FAR RIGHT: A close look at the “slats” built into the sidewalks to allow plant infiltration. Esthetically, it’s a pleasing idea, but note that the slats are slightly elevated. Parkgoers have to practice extreme caution — trippings and turned ankles will result if you’re too busy watching the scenery instead of where you’re going, as I nearly found out a few times.
A look at some of the former meat wholesalers on Washington and 13th, left, and the west end of 14th Street, with the Liberty Inn, the rotting remains of a Hudson River pier, and a pleasure craft in the river (it wasn’t the Circle Line).
The Liberty Inn, designed by Richard R. Davis, was built in 1908 for poultry dealers, the Conron Brothers. Originally known as the Strand Hotel, it accommodated sailors from the nearby piers. When the Titanic survivors were brought to these piers, the New York Times used the hotel as a headquarters. Other uses have included a boarding house, speakeasy, night club, and restaurant. Its many alterations reflect the changes in the Gansevoort area from shipbuilding to meatpacking to night-life hot spot, and it stands out within the area as one of the few buildings still retaining its original use, that of a hotel. Historic Preservation Studio
A look at the triangle formed by 10th and 11th Avenues and West 15th Street. Though the entire stretch of waterfront from Battery Park City north to West 59th Street is officially known as Hudson River Park, this attracive though hard-to-get-to triangle is also signed Hudson River Park. Not sure how long it has been curated, though I remember it from at least ten years ago, if not before that. RIGHT: a look at the plantings and flowers along the restored tracks.
The High Line cut through several buildings along its route — loading docks were built to abut the tracks within the buildings. At West 15th, the line burrows through the National Biscuit Company — the first NBC (later known as Nabisco) complex, with one trestle leading off to the baker’s office building on the west side of 10th Avenue. A 22-building complex, combining new, renovated and older buildings including Nabisco, has been combined to form the Chelsea Market retail and broadcasting complex. I’d imagine that the High Line will eventually provide direct access to the market; there is already an exit staircase and elevator on West 16th Street.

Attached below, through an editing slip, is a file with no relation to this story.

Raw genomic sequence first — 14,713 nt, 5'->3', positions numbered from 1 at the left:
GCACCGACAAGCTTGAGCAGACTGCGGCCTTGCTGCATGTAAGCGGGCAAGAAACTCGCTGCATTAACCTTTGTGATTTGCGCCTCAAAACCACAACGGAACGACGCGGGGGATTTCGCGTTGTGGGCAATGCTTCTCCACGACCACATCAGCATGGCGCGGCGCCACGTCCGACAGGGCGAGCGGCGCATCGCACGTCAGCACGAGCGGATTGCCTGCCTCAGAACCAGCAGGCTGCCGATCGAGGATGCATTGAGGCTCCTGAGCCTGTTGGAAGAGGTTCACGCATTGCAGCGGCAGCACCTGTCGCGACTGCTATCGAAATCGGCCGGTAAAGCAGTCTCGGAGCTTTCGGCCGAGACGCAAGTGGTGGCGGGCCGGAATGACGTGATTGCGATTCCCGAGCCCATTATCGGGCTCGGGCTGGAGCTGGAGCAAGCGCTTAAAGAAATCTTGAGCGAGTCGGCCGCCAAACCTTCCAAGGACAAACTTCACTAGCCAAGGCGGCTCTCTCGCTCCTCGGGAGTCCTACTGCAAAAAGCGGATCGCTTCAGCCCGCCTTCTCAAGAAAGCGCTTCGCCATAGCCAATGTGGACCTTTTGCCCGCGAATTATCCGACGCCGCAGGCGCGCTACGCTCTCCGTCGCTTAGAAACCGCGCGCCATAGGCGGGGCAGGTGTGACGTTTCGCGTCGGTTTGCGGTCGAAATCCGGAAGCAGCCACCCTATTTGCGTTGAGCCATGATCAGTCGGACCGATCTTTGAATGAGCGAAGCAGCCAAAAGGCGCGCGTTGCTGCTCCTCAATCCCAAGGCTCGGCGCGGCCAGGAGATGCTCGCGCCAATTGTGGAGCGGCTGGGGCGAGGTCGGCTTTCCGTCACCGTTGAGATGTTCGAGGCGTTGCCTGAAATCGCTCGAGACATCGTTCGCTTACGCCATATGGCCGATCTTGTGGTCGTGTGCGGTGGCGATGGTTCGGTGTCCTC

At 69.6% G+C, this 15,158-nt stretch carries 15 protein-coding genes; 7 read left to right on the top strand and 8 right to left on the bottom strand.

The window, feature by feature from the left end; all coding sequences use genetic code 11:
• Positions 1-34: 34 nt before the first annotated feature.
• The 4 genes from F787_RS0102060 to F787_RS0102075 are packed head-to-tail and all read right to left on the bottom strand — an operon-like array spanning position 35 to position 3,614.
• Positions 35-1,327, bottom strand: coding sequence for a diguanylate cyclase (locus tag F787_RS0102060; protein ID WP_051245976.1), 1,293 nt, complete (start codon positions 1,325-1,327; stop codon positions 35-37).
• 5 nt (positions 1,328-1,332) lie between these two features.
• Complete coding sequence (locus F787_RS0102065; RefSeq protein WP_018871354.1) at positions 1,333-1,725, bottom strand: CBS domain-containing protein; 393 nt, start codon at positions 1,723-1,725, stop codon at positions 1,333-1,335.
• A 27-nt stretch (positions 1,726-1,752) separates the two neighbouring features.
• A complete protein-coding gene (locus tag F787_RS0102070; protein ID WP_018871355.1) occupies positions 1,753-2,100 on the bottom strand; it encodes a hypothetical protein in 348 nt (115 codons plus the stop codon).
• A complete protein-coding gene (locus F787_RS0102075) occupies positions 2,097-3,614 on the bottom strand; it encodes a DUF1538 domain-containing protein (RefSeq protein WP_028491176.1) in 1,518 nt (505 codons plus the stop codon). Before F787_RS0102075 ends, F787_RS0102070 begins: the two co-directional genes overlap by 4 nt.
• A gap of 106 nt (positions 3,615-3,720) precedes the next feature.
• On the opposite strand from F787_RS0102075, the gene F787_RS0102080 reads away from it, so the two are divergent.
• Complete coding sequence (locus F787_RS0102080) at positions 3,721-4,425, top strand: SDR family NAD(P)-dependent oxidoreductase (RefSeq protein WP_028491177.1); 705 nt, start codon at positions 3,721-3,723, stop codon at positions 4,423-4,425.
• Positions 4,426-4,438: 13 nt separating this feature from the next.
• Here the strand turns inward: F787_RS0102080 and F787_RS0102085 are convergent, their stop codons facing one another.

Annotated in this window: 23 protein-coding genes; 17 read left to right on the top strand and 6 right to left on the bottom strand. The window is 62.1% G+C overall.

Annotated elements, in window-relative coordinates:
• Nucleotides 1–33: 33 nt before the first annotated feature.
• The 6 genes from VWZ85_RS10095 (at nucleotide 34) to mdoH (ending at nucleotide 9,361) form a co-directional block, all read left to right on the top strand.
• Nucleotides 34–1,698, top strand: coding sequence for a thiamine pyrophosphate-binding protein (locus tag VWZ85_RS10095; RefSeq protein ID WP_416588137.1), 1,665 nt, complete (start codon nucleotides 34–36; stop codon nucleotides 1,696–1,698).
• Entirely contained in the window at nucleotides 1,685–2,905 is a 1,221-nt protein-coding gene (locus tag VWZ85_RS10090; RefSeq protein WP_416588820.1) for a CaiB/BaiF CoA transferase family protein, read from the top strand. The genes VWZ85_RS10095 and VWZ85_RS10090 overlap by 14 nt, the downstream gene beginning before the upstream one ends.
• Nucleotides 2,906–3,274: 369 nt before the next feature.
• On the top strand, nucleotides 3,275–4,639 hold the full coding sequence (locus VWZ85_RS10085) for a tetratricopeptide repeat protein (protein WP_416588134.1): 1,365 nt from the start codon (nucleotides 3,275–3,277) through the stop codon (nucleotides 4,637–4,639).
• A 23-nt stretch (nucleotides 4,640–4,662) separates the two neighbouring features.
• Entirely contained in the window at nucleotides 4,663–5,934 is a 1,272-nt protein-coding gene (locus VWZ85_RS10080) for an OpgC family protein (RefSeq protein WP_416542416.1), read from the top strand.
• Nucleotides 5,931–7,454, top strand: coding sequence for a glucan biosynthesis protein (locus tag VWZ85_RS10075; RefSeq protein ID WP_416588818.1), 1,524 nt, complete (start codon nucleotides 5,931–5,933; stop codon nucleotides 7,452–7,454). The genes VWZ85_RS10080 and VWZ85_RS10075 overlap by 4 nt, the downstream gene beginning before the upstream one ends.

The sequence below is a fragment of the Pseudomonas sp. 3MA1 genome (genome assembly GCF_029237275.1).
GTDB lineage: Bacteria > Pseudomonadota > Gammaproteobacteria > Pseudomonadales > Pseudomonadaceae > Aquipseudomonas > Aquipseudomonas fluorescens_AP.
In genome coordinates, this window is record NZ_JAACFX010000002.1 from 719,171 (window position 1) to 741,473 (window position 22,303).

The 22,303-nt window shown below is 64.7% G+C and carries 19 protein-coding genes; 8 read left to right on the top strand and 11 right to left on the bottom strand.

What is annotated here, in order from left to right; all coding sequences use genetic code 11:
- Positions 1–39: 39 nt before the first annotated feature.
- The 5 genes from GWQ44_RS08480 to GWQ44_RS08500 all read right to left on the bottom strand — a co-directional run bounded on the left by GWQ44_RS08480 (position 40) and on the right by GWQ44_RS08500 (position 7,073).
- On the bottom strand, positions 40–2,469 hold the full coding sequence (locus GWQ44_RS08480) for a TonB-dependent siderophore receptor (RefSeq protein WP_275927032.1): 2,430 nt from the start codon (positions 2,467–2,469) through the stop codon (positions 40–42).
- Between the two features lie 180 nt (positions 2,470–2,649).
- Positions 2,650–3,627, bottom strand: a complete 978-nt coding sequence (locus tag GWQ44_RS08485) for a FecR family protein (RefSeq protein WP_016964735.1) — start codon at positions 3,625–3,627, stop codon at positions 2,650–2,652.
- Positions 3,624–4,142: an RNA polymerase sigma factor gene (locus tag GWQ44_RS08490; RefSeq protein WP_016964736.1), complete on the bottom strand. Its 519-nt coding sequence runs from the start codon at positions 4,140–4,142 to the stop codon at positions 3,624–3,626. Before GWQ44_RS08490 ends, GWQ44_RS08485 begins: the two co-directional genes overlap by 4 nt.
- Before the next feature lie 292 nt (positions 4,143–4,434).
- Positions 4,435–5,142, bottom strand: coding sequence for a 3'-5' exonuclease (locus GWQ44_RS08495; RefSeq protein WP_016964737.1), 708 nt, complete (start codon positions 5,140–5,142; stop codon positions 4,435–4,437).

To present a varying look, old tracks at West 14th Street have been filled in with concrete instead of given new ties and placed amid foliage, as they are elsewhere.
FAR RIGHT: the gate at Pier 54 has been allowed to stand. This was formerly a berth for the White Star/Cunard steamship lines, and HMS Titanic was scheduled to dock at an adjoining pier in early April 1912. Pier 54 has evolved into a seasonal concert venue.
Tracks leading into the old Nabisco offices seem to go nowhere, since the entrance was blocked long ago. Nevertheless, the High Line planners have landscaped it. RIGHT: to prevent baby carriages from entering the green areas (bikes have been proscribed on the High Line) metal lips have been placed at the edges of the park paths, to divide them from the plantings. Unfortunately, I nearly lost my footing a couple of times on these.
ABOVE: There’s a new vantage point to see Miss Liberty: the curve in the tracks as they cross over 10th Avenue at West 16th. The extra space provided by the curve gave planners some room to play with, and they fashioned an outlook point north on 10th Avenue. This has also been planned as a mini-theatre and performances may be presented here. Unfortunately it was still under construction the day I passed by.